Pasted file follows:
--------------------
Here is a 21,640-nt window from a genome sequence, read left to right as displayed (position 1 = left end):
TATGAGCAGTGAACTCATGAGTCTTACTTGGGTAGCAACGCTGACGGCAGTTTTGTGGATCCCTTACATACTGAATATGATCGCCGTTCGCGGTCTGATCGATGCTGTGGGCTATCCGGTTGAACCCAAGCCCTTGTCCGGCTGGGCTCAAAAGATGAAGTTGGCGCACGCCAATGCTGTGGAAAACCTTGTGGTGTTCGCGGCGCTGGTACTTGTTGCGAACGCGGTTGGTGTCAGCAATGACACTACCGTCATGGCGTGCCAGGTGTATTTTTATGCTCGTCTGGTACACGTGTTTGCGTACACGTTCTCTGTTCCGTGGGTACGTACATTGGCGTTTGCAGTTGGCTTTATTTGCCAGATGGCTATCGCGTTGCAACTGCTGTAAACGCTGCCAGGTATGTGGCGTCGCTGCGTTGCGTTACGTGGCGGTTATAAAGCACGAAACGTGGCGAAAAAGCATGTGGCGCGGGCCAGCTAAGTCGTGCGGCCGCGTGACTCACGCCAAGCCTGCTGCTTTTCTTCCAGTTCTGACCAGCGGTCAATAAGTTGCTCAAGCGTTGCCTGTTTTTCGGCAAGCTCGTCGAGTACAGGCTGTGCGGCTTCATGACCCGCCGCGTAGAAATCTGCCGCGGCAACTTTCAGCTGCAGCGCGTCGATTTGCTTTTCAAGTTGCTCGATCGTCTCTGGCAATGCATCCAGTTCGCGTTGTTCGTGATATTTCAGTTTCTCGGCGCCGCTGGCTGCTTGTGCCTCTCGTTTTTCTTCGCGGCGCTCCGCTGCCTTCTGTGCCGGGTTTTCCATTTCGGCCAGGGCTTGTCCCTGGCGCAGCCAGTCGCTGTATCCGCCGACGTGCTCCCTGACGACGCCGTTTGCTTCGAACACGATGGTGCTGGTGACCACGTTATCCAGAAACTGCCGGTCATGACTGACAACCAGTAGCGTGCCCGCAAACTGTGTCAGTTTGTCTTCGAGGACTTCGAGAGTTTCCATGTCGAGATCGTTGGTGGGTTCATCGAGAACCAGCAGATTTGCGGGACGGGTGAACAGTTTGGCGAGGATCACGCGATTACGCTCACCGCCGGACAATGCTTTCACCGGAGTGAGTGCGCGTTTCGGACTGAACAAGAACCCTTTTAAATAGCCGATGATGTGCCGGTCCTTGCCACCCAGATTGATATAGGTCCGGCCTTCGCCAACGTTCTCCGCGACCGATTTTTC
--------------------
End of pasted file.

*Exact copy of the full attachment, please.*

Here is a 21,640-nt window from a genome sequence, read left to right as displayed (position 1 = left end):
TATGAGCAGTGAACTCATGAGTCTTACTTGGGTAGCAACGCTGACGGCAGTTTTGTGGATCCCTTACATACTGAATATGATCGCCGTTCGCGGTCTGATCGATGCTGTGGGCTATCCGGTTGAACCCAAGCCCTTGTCCGGCTGGGCTCAAAAGATGAAGTTGGCGCACGCCAATGCTGTGGAAAACCTTGTGGTGTTCGCGGCGCTGGTACTTGTTGCGAACGCGGTTGGTGTCAGCAATGACACTACCGTCATGGCGTGCCAGGTGTATTTTTATGCTCGTCTGGTACACGTGTTTGCGTACACGTTCTCTGTTCCGTGGGTACGTACATTGGCGTTTGCAGTTGGCTTTATTTGCCAGATGGCTATCGCGTTGCAACTGCTGTAAACGCTGCCAGGTATGTGGCGTCGCTGCGTTGCGTTACGTGGCGGTTATAAAGCACGAAACGTGGCGAAAAAGCATGTGGCGCGGGCCAGCTAAGTCGTGCGGCCGCGTGACTCACGCCAAGCCTGCTGCTTTTCTTCCAGTTCTGACCAGCGGTCAATAAGTTGCTCAAGCGTTGCCTGTTTTTCGGCAAGCTCGTCGAGTACAGGCTGTGCGGCTTCATGACCCGCCGCGTAGAAATCTGCCGCGGCAACTTTCAGCTGCAGCGCGTCGATTTGCTTTTCAAGTTGCTCGATCGTCTCTGGCAATGCATCCAGTTCGCGTTGTTCGTGATATTTCAGTTTCTCGGCGCCGCTGGCTGCTTGTGCCTCTCGTTTTTCTTCGCGGCGCTCCGCTGCCTTCTGTGCCGGGTTTTCCATTTCGGCCAGGGCTTGTCCCTGGCGCAGCCAGTCGCTGTATCCGCCGACGTGCTCCCTGACGACGCCGTTTGCTTCGAACACGATGGTGCTGGTGACCACGTTATCCAGAAACTGCCGGTCATGACTGACAACCAGTAGCGTGCCCGCAAACTGTGTCAGTTTGTCTTCGAGGACTTCGAGAGTTTCCATGTCGAGATCGTTGGTGGGTTCATCGAGAACCAGCAGATTTGCGGGACGGGTGAACAGTTTGGCGAGGATCACGCGATTACGCTCACCGCCGGACAATGCTTTCACCGGAGTGAGTGCGCGTTTCGGACTGAACAAGAACCCTTTTAAATAGCCGATGATGTGCCGGTCCTTGCCACCCAGATTGATATAGGTCCGGCCTTCGCCAACGTTCTCCGCGACCGATTTTTC